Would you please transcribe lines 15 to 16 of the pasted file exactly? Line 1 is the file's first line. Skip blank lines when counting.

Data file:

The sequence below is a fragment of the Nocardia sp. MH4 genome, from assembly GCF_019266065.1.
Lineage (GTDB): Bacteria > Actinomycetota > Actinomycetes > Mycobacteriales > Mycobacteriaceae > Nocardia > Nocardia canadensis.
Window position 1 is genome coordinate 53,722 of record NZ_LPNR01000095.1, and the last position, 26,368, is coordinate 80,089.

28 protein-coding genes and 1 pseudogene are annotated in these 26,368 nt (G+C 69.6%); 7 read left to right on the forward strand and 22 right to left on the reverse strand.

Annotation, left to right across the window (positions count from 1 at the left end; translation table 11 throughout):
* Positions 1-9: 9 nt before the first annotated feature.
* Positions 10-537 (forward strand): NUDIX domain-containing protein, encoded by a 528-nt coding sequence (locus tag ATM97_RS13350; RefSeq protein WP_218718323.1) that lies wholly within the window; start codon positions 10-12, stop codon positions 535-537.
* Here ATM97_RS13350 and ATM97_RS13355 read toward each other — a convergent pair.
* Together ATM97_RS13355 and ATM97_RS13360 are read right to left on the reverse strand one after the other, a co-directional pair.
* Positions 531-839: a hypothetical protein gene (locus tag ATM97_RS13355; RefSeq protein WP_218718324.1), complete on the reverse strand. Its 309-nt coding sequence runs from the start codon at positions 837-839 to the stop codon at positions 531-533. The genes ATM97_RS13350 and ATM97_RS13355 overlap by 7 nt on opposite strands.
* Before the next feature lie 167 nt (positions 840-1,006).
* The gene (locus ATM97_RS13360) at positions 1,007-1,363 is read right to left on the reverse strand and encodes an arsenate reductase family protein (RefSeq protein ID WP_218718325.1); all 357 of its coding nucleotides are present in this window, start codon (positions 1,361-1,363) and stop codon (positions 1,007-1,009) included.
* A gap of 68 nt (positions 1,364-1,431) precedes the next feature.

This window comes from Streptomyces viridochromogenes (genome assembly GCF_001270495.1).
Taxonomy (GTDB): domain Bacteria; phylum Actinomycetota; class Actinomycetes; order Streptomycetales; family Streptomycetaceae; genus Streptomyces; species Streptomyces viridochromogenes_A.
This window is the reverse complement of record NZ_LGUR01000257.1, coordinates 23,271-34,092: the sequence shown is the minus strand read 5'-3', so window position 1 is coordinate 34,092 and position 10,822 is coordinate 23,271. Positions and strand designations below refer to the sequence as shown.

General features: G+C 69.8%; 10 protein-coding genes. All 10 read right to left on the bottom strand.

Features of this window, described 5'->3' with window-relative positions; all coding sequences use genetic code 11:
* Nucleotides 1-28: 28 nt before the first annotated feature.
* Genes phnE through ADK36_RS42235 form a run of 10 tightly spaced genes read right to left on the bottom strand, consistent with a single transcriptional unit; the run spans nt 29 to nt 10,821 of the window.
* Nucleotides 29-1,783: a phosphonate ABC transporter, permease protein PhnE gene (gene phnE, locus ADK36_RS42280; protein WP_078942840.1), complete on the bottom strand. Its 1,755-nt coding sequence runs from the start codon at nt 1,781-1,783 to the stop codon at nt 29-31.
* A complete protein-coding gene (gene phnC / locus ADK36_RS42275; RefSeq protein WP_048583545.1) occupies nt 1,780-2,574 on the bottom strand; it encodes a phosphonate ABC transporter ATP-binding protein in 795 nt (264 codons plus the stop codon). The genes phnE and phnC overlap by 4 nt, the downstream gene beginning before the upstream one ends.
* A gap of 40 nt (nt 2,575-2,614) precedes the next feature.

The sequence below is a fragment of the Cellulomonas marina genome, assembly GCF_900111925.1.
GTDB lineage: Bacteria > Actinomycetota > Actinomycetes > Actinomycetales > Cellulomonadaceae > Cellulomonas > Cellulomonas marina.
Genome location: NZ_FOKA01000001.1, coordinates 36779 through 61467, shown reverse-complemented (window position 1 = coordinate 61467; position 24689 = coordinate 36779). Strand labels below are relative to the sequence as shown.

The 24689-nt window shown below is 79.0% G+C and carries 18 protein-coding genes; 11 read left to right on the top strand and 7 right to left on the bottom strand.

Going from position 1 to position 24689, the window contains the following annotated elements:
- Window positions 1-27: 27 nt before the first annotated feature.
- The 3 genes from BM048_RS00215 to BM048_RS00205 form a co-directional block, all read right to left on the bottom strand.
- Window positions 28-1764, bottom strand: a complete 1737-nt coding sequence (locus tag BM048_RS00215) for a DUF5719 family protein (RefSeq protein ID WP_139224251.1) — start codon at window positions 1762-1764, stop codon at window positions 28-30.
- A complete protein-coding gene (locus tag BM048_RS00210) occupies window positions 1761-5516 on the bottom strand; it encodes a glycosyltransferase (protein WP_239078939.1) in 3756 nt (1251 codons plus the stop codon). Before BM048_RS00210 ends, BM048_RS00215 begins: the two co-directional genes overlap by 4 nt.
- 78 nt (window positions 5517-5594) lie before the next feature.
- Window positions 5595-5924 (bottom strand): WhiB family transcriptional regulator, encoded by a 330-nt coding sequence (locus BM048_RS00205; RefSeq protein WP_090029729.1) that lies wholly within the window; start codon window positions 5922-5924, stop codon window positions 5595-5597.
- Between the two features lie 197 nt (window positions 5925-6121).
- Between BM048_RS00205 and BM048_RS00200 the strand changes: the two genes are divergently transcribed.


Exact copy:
Taxonomy (GTDB): domain Bacteria; phylum Actinomycetota; class Actinomycetes; order Streptomycetales; family Streptomycetaceae; genus Streptomyces; species Streptomyces viridochromogenes_A.
This window is the reverse complement of record NZ_LGUR01000257.1, coordinates 23,271-34,092: the sequence shown is the minus strand read 5'-3', so window position 1 is coordinate 34,092 and position 10,822 is coordinate 23,271. Positions and strand designations below refer to the sequence as shown.